NBC's Zucker defends Olympics online strategy to Sen. Kohl
NBC Universal Chief Executive Jeff Zucker just got back to Sen. Herb Kohl (D-Wis.), who complained a little over a month ago to the network over how it was offering the Olympics online.
In his letter to NBC dated Feb. 26, Kohl took issue with the network's strategy to offer much of its Olympics coverage online to people who already subscribe to an existing pay television service such as cable or satellite. Kohl, who is chairman of the Senate Antitrust Subcommittee, did not say he was against the idea of people having to pay to watch the Olympics online, but wondered what stopped NBC from just charging people directly instead of requiring them to already subscribe to a cable or satellite service.
The network's decision, he wrote, raises questions as to "why NBC requires consumers to have pay TV subscriptions in order to access Olympic coverage on-line, rather than offering viewers the opportunity to purchase this select Internet content and in order to collect revenues directly."In his four-page response, Zucker noted that the fees that cable, satellite and other pay TV providers pay NBC for their cable channels that carry the Olympics help the network foot the bill and have allowed NBC Universal to "consistently increase both the number of ad-supported television hours available on the NBC broadcast networks as well as the number of hours available to subscribers of MVPDs [multichannel video programming distributors]."
Zucker also brings up the ghost of TripleCast in explaining why the network did not create its own pay option online. In 1992, NBC teamed up with Cablevision to offer three channels of pay-per-view Olympics and it was, Zucker wrote, "not successful." Zucker's being kind. It was actually a pretty big flop.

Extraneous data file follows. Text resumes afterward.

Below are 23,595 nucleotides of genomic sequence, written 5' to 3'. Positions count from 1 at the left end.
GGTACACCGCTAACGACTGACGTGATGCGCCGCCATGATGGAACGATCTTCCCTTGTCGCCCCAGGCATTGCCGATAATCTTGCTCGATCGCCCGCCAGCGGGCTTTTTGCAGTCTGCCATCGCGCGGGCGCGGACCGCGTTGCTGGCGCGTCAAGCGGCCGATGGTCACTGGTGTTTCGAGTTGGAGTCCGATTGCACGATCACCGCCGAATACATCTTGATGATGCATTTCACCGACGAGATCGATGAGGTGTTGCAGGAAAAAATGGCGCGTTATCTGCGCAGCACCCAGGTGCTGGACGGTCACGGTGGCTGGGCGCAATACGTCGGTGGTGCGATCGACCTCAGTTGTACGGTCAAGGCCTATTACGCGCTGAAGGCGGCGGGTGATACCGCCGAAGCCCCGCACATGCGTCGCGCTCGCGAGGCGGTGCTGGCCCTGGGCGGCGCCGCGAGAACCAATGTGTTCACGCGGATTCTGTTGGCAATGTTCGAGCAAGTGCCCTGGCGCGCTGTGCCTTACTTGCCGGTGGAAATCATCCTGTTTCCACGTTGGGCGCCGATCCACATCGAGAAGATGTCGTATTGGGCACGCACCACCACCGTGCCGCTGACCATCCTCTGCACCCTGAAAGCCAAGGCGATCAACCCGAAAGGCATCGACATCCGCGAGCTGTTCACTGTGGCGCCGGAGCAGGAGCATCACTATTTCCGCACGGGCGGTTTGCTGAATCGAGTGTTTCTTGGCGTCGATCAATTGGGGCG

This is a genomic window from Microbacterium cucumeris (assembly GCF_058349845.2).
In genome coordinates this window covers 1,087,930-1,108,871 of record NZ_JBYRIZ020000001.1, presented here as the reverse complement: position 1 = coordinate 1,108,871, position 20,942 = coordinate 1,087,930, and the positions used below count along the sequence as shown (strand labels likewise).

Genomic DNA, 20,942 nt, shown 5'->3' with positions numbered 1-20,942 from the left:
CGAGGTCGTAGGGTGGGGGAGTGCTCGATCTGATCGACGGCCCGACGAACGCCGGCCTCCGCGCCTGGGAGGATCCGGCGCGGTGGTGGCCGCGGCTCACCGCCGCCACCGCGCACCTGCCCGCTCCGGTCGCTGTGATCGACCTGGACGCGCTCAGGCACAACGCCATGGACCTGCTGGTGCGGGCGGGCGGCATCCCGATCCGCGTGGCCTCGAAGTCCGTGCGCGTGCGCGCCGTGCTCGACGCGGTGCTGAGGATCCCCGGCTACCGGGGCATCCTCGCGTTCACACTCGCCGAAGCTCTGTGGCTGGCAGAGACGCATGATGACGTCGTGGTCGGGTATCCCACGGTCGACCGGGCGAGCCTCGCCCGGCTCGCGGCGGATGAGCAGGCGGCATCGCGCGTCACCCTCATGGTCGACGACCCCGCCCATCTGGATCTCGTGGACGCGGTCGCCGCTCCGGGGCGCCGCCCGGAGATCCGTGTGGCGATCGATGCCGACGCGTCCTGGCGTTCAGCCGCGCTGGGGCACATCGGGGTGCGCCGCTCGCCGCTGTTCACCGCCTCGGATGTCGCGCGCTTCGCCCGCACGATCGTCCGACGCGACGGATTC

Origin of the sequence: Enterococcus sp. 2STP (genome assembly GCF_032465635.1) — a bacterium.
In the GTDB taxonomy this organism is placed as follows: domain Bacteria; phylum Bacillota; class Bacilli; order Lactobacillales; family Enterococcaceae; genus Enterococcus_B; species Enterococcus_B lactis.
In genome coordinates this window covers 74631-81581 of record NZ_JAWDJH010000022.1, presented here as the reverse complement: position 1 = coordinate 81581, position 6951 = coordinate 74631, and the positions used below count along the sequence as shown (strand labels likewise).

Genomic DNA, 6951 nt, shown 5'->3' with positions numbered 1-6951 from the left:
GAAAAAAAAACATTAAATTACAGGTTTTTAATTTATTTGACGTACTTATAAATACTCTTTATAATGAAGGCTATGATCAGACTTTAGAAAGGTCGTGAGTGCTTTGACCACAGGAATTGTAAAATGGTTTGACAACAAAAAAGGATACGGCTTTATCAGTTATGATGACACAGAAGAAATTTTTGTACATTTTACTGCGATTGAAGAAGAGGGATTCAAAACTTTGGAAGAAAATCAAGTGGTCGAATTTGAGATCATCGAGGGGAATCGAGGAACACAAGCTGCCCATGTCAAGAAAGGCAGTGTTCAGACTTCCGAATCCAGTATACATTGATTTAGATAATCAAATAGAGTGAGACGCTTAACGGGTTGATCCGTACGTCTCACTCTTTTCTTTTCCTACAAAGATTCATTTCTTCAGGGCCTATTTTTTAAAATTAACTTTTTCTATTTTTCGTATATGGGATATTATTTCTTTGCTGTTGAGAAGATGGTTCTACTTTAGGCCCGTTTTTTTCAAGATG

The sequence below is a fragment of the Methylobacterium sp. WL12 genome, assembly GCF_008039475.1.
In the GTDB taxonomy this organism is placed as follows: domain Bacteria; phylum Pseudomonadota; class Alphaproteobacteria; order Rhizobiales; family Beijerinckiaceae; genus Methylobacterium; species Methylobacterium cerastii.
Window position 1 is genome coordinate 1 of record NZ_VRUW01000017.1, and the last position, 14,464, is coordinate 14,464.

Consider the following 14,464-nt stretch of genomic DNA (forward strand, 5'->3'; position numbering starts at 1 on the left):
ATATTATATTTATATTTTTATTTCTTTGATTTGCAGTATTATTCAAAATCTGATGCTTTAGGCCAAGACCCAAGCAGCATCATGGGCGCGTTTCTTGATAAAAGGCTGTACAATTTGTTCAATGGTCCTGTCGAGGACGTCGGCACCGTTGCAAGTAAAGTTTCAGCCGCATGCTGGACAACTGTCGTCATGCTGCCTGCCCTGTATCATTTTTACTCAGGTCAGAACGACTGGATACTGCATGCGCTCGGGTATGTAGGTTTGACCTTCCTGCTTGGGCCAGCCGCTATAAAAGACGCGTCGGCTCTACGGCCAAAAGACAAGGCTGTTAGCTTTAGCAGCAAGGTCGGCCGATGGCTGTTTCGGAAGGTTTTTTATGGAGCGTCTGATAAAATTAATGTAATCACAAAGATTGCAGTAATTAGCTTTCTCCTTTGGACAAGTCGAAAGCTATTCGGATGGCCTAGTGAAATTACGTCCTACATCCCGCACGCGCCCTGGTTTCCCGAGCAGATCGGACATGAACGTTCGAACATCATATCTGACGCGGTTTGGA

Though it's true that the TripleCast did not work, that was also almost 20 years ago. The big concern of NBC is that it does not want to alienate pay TV distributors by offering a way for consumers to watch content online. There is great concern among distributors that as more programming migrates online, either for free or for pay, consumers will start to cut the chord to their pay TV services.
This issue is only going to heat up as the cable industry rolls out its TV Everywhere initiative. NBC Universal, of course, is in the process of merging with cable and broadband giant Comcast Corp. In his letter to NBC, Kohl wrote that he worried if the network's Olympics online strategy is "a harbinger of things to come" and went on to say, "it is our view that video over the Internet has the potential to become a significant competitive alternative to traditional pay TV subscriptions, and it appears that policies such as the one described in this letter may have the effect of limiting the prospects of such competition."
In other words, this is going to be fun to watch play out.
-- Joe Flint